House-to-House Searches ‘Breach Privacy Law’

An operation launched by Taliban forces in parts of Kabul, Parwan, and Kapisa has provoked strong reactions among civil activists and residents. Civil activists describe the move as a violation of citizens’ privacy and an effort focused on harassing a certain ethnic group. According to them, in the house-to-house search, even the doors’ locks were broken.

Authorities, meanwhile, have said they are looking for “thieves, kidnappers and criminals.” Residents of Kapisa province criticized the way the campaign was launched, saying that the military had raided people’s homes in search of weapons and had even collected their “hunting” rifles.

Qudus Khan (pseudonym), a resident of Kapisa, whose house was searched by Taliban militants on Friday, has a bitter to tell. He told Hasht-e Subh that the military had raided his home without a female agent and had even searched women’s belongings. “On Friday, Taliban forces raided our house and searched our belongings – even women’s bags,” the Kapisa resident added. “There was no female force among them, they disgraced us and now my family members are in a bad mood. This is persecution.”

Residents of Parwan province, meanwhile, have accused Taliban militants of committing atrocities in launching military operations, saying they have harassed local residents as they searches houses. Samir (pseudonym) is a resident of Golbahar village in Jabal-al Saraj district of Parwan province. He said the military had gone to people’s homes in search of weapons and had even collected their shotguns.

Meanwhile, some civil activists in Parwan province consider the campaign without to be contrary to all legal and Islamic principles. Shafi Mushfaq, head of the Civil Society Board in Parwan, told Hasht-e Subh that the aim of the military campaign in Kabul and two other northern provinces was complicit and revengeful against a particular ethnic group. He stated that if this operation continues, the people will be pessimistic about this “political system”. “If you are seeking national and international legitimacy, be committed to the general amnesty and treat the people kindly,” Mushfaq called on officials.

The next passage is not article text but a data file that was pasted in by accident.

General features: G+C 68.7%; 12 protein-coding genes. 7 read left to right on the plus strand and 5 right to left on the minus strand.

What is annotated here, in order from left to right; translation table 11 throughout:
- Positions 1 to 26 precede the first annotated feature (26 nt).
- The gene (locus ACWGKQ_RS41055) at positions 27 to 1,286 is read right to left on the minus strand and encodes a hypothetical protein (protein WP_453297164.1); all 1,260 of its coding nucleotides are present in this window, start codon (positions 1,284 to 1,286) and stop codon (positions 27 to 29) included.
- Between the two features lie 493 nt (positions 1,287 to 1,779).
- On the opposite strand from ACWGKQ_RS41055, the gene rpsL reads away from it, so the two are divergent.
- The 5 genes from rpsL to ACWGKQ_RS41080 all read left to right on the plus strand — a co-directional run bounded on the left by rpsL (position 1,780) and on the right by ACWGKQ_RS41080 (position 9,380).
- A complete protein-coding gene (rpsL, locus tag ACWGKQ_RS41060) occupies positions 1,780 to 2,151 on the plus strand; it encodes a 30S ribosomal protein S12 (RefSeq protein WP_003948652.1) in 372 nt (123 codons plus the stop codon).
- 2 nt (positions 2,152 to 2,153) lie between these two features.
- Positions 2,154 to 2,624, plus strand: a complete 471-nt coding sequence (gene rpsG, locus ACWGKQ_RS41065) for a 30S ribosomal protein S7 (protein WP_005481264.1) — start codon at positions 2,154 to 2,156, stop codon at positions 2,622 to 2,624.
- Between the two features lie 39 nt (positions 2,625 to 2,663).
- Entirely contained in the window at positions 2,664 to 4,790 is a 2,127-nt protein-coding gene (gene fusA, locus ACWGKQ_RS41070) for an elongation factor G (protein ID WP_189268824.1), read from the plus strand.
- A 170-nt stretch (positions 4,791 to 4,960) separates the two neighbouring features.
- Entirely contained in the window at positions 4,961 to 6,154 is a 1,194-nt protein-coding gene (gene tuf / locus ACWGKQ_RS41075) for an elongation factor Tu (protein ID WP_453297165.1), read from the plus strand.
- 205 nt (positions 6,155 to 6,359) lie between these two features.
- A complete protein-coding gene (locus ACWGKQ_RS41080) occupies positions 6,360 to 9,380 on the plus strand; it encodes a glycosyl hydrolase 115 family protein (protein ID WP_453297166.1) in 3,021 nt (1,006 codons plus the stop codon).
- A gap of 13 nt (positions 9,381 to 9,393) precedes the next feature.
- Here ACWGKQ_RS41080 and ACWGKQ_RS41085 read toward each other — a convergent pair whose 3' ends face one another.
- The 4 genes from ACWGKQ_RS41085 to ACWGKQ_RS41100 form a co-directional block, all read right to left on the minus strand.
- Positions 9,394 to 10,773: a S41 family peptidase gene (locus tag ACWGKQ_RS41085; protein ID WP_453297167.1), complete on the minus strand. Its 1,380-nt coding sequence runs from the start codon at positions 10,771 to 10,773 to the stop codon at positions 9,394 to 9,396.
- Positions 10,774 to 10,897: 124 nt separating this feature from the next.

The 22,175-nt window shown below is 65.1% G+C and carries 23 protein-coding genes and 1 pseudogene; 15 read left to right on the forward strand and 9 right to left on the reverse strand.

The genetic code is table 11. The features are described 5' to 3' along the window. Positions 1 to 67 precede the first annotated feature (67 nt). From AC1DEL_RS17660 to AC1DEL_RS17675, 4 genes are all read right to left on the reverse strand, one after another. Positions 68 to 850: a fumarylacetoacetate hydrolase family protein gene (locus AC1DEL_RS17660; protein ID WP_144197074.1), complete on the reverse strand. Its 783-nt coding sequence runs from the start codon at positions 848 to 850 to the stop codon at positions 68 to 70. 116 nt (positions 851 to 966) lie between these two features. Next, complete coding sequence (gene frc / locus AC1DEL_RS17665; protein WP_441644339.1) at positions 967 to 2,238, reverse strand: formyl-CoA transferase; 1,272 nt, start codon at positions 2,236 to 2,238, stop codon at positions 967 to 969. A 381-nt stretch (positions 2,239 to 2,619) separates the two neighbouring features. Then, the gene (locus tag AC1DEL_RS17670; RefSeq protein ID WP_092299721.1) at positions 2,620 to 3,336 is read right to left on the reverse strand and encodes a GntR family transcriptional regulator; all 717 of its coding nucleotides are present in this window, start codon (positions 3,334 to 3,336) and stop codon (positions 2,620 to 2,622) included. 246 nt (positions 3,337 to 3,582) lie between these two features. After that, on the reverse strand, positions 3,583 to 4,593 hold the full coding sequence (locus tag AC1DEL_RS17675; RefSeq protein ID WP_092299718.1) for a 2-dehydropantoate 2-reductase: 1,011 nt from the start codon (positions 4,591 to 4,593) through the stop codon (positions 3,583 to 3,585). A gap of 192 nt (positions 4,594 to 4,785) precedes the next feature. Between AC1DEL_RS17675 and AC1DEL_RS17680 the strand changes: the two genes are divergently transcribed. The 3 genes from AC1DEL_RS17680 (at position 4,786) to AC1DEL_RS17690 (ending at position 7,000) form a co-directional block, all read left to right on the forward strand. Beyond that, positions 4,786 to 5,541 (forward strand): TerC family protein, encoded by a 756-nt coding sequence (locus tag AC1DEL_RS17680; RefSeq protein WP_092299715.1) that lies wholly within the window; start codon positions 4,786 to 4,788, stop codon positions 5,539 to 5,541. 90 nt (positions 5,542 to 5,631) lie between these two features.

Residents of Kabul also say that since Friday, the military, heavily armed, has been raiding civilians’ properties in local clothes – without a license. Meanwhile, Mohammad Amin Ahmadi, a prominent legal expert and professor, wrote on his Facebook page that invading privacy would not take place without a court order for certain individuals, whom the Taliban are somewhat suspicious of. Ahmadi added that respect for privacy is one of the most important rights of citizens and by observing these rights, peace and security can better be achieved.

On the other hand, videos and images obtained on social media show that even women’s items have been searched and the locks on the gates have been broken. The military’s house-to-house effort has met with widespread reactions from social media users and former government officials. Meanwhile, Zabihullah Mujahid confirmed in a newsletter that forces from three security organs in Kabul and some provinces had launched a clean-up operation. Mujahid have warned that those, whom the Taliban are looking for, will be killed if they resist the military. He said that the operation does not harm civilians and that precautionary measures had taken. Zabihullah Mujahid stressed that the operation was to ensure the security of the country.